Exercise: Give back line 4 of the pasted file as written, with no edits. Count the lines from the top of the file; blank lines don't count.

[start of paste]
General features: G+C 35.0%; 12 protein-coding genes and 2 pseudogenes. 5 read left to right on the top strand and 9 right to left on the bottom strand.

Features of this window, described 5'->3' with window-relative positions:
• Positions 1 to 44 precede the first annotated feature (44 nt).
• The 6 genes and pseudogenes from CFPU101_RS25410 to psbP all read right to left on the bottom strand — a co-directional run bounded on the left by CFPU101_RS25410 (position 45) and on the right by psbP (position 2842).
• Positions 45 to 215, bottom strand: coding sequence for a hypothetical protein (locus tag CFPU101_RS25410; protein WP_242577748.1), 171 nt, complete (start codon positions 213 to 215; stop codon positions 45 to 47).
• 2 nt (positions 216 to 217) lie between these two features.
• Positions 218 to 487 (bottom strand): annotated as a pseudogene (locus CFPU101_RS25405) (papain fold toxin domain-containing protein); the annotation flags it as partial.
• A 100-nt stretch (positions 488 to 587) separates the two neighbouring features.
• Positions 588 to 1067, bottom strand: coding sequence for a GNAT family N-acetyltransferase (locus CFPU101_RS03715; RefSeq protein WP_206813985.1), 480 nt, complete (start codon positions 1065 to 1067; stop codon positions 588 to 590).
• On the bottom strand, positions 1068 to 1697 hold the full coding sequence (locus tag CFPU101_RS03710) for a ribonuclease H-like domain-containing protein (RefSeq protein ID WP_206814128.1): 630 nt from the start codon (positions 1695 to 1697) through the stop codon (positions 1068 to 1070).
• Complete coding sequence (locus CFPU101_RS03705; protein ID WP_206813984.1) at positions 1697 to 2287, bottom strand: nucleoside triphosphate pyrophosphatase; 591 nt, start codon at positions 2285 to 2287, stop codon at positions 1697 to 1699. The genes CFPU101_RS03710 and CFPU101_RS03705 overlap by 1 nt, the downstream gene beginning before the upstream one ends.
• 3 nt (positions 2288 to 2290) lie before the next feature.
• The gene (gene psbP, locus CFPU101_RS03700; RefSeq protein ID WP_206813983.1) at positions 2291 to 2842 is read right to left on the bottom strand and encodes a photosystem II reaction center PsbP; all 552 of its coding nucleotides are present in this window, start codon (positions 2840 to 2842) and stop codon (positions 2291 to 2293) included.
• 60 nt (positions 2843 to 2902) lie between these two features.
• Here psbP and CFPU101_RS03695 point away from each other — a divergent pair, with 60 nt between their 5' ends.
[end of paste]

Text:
• The 6 genes and pseudogenes from CFPU101_RS25410 to psbP all read right to left on the bottom strand — a co-directional run bounded on the left by CFPU101_RS25410 (position 45) and on the right by psbP (position 2842).